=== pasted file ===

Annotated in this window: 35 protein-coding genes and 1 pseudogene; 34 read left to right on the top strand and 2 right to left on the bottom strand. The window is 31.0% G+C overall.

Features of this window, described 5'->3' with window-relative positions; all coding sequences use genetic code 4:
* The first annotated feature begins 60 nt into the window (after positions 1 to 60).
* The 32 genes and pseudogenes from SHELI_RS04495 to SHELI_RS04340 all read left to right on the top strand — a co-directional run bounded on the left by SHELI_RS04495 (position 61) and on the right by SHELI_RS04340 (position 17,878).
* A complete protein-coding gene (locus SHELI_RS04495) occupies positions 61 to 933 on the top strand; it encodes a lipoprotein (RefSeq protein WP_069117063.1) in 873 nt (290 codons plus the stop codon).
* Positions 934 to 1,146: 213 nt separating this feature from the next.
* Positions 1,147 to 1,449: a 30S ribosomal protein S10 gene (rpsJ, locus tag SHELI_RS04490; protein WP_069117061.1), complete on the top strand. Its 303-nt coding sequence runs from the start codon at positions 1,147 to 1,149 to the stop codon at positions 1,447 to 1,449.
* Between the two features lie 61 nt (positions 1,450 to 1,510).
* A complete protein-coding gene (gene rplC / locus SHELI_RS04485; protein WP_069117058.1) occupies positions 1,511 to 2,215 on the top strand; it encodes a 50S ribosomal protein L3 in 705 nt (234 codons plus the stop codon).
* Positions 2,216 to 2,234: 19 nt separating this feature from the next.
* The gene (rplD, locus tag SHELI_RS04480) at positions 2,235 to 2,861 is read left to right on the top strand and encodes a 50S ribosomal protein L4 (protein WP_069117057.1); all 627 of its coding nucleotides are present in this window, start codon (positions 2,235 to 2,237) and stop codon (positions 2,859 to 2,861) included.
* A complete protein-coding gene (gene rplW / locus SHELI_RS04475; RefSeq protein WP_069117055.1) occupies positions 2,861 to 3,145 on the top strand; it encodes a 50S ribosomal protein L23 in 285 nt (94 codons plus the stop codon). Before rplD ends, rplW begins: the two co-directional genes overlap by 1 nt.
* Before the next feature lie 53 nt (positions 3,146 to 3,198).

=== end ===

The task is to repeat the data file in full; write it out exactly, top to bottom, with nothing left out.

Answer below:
Annotated in this window: 35 protein-coding genes and 1 pseudogene; 34 read left to right on the top strand and 2 right to left on the bottom strand. The window is 31.0% G+C overall.

Features of this window, described 5'->3' with window-relative positions; all coding sequences use genetic code 4:
* The first annotated feature begins 60 nt into the window (after positions 1 to 60).
* The 32 genes and pseudogenes from SHELI_RS04495 to SHELI_RS04340 all read left to right on the top strand — a co-directional run bounded on the left by SHELI_RS04495 (position 61) and on the right by SHELI_RS04340 (position 17,878).
* A complete protein-coding gene (locus SHELI_RS04495) occupies positions 61 to 933 on the top strand; it encodes a lipoprotein (RefSeq protein WP_069117063.1) in 873 nt (290 codons plus the stop codon).
* Positions 934 to 1,146: 213 nt separating this feature from the next.
* Positions 1,147 to 1,449: a 30S ribosomal protein S10 gene (rpsJ, locus tag SHELI_RS04490; protein WP_069117061.1), complete on the top strand. Its 303-nt coding sequence runs from the start codon at positions 1,147 to 1,149 to the stop codon at positions 1,447 to 1,449.
* Between the two features lie 61 nt (positions 1,450 to 1,510).
* A complete protein-coding gene (gene rplC / locus SHELI_RS04485; protein WP_069117058.1) occupies positions 1,511 to 2,215 on the top strand; it encodes a 50S ribosomal protein L3 in 705 nt (234 codons plus the stop codon).
* Positions 2,216 to 2,234: 19 nt separating this feature from the next.
* The gene (rplD, locus tag SHELI_RS04480) at positions 2,235 to 2,861 is read left to right on the top strand and encodes a 50S ribosomal protein L4 (protein WP_069117057.1); all 627 of its coding nucleotides are present in this window, start codon (positions 2,235 to 2,237) and stop codon (positions 2,859 to 2,861) included.
* A complete protein-coding gene (gene rplW / locus SHELI_RS04475; RefSeq protein WP_069117055.1) occupies positions 2,861 to 3,145 on the top strand; it encodes a 50S ribosomal protein L23 in 285 nt (94 codons plus the stop codon). Before rplD ends, rplW begins: the two co-directional genes overlap by 1 nt.
* Before the next feature lie 53 nt (positions 3,146 to 3,198).